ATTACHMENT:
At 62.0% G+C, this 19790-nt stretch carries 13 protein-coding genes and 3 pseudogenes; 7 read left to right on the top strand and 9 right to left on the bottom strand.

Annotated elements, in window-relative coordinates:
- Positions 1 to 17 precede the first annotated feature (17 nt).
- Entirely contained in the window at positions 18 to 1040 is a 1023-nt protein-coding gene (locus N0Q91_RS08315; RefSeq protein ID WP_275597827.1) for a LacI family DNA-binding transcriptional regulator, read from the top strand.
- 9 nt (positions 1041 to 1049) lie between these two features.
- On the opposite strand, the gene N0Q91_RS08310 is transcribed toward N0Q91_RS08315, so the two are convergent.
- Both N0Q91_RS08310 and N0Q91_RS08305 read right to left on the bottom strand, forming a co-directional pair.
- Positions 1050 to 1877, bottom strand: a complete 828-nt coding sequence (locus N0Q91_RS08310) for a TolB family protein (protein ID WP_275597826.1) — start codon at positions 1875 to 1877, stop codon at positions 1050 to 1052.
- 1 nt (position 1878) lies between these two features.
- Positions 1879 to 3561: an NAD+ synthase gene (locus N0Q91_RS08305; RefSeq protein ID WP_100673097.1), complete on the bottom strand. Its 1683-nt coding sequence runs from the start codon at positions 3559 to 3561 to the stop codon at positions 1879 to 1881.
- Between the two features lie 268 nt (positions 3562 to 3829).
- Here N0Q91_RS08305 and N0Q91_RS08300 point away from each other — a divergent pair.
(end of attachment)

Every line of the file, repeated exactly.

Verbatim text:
At 62.0% G+C, this 19790-nt stretch carries 13 protein-coding genes and 3 pseudogenes; 7 read left to right on the top strand and 9 right to left on the bottom strand.

Annotated elements, in window-relative coordinates:
- Positions 1 to 17 precede the first annotated feature (17 nt).
- Entirely contained in the window at positions 18 to 1040 is a 1023-nt protein-coding gene (locus N0Q91_RS08315; RefSeq protein ID WP_275597827.1) for a LacI family DNA-binding transcriptional regulator, read from the top strand.
- 9 nt (positions 1041 to 1049) lie between these two features.
- On the opposite strand, the gene N0Q91_RS08310 is transcribed toward N0Q91_RS08315, so the two are convergent.
- Both N0Q91_RS08310 and N0Q91_RS08305 read right to left on the bottom strand, forming a co-directional pair.
- Positions 1050 to 1877, bottom strand: a complete 828-nt coding sequence (locus N0Q91_RS08310) for a TolB family protein (protein ID WP_275597826.1) — start codon at positions 1875 to 1877, stop codon at positions 1050 to 1052.
- 1 nt (position 1878) lies between these two features.
- Positions 1879 to 3561: an NAD+ synthase gene (locus N0Q91_RS08305; RefSeq protein ID WP_100673097.1), complete on the bottom strand. Its 1683-nt coding sequence runs from the start codon at positions 3559 to 3561 to the stop codon at positions 1879 to 1881.
- Between the two features lie 268 nt (positions 3562 to 3829).
- Here N0Q91_RS08305 and N0Q91_RS08300 point away from each other — a divergent pair.